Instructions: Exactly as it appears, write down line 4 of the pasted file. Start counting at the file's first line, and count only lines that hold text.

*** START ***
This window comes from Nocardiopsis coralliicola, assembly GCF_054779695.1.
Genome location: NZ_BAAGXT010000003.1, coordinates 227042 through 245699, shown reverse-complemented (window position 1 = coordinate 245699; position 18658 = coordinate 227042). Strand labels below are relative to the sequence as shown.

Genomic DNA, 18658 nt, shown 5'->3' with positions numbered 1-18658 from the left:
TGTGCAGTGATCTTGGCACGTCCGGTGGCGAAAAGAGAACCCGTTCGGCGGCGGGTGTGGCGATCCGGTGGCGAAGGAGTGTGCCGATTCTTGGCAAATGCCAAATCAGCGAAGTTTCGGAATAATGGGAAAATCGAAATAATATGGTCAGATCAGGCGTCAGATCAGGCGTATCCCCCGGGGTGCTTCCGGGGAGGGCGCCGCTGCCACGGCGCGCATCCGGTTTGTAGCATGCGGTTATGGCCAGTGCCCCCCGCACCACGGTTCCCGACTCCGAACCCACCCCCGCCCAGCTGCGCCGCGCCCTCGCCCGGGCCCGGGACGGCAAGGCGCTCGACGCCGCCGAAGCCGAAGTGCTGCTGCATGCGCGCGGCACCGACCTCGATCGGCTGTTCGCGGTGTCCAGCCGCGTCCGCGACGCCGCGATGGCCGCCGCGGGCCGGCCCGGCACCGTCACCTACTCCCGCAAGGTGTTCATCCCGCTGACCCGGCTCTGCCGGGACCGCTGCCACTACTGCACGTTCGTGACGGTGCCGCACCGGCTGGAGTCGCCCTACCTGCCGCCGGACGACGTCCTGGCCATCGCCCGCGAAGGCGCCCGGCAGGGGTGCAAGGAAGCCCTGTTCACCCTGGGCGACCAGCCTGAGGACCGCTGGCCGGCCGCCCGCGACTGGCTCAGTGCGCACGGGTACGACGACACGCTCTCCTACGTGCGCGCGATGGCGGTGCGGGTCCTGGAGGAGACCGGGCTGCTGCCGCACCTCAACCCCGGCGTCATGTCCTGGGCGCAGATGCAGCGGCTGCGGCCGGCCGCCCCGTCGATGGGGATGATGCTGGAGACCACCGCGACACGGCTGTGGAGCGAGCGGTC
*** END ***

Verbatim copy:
TGTGCAGTGATCTTGGCACGTCCGGTGGCGAAAAGAGAACCCGTTCGGCGGCGGGTGTGGCGATCCGGTGGCGAAGGAGTGTGCCGATTCTTGGCAAATGCCAAATCAGCGAAGTTTCGGAATAATGGGAAAATCGAAATAATATGGTCAGATCAGGCGTCAGATCAGGCGTATCCCCCGGGGTGCTTCCGGGGAGGGCGCCGCTGCCACGGCGCGCATCCGGTTTGTAGCATGCGGTTATGGCCAGTGCCCCCCGCACCACGGTTCCCGACTCCGAACCCACCCCCGCCCAGCTGCGCCGCGCCCTCGCCCGGGCCCGGGACGGCAAGGCGCTCGACGCCGCCGAAGCCGAAGTGCTGCTGCATGCGCGCGGCACCGACCTCGATCGGCTGTTCGCGGTGTCCAGCCGCGTCCGCGACGCCGCGATGGCCGCCGCGGGCCGGCCCGGCACCGTCACCTACTCCCGCAAGGTGTTCATCCCGCTGACCCGGCTCTGCCGGGACCGCTGCCACTACTGCACGTTCGTGACGGTGCCGCACCGGCTGGAGTCGCCCTACCTGCCGCCGGACGACGTCCTGGCCATCGCCCGCGAAGGCGCCCGGCAGGGGTGCAAGGAAGCCCTGTTCACCCTGGGCGACCAGCCTGAGGACCGCTGGCCGGCCGCCCGCGACTGGCTCAGTGCGCACGGGTACGACGACACGCTCTCCTACGTGCGCGCGATGGCGGTGCGGGTCCTGGAGGAGACCGGGCTGCTGCCGCACCTCAACCCCGGCGTCATGTCCTGGGCGCAGATGCAGCGGCTGCGGCCGGCCGCCCCGTCGATGGGGATGATGCTGGAGACCACCGCGACACGGCTGTGGAGCGAGCGGTC